This year’s Thanksgiving and Black Friday data from IBM shows a continuing pattern of growth for mobile devices. As the graph below shows, in the five years since 2010 mobile devices grew from 5% of the online shopping traffic to 50%. Traditional computing (desktop and laptop) made up the difference.
The graph also shows that sales value via mobile devices crossed over 25% of online spending. The fact that mobile shopping is not equal to mobile spending is due to the convenience factor of mobile. It’s more likely that users will spend idle time scanning for bargains or tracking down ideas from friends but wait until they are at home to make the final purchase decisions in front of a computer.
The transition to spending directly from a device is a slower process, but that process was also one that online had to undertake as buyers became comfortable with online commerce. When it comes to payment, buyers are understandably more cautious.
This does not change the prediction made last year that “the transition to post-PC consumption will also be practically completed by 2020”. That leaves six years for mobile saturation and a total transition time of one decade.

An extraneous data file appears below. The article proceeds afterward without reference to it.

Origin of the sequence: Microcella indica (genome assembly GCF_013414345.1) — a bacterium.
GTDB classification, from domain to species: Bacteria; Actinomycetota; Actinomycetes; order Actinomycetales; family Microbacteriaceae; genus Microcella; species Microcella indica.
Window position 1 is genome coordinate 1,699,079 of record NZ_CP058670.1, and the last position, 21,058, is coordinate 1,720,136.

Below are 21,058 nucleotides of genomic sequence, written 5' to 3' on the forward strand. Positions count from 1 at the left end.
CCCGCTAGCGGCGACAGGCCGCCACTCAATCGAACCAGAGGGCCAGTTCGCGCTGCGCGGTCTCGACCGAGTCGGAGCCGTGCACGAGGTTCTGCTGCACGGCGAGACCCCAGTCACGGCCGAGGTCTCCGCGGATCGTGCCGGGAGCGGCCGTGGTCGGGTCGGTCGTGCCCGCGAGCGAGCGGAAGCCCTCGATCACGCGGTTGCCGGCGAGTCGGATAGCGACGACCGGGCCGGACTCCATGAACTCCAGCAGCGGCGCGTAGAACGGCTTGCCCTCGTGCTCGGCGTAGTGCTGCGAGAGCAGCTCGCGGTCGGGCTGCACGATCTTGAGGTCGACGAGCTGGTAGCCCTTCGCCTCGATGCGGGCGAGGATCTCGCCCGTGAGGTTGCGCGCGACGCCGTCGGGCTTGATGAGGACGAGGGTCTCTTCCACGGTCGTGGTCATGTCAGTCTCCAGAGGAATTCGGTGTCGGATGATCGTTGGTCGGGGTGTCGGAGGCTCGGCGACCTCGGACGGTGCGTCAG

At that point I expect 90% of browsing and perhaps 75% of spending to be happening on devices. Some of this will undoubtedly be enabled by biometric authentication as shown by Apple Pay. Trust and ease of use in this technology will undoubtedly accelerate the transition making mobile payments more comfortable and secure than on the legacy computer.
What is less predictable is how much those devices will also be used to transact payments for the physical retail stores. In some scenarios it’s possible that by 2020 a majority of all shopping will be enabled by devices.1 That would subjugate the retail segment to the power politics of mobile platforms.
It is interesting therefore to note the mix between the platforms in the graphs above.
- There is also the matter of in-store discovery and advertising via NFC and bluetooth i.e. iBeacon [↩]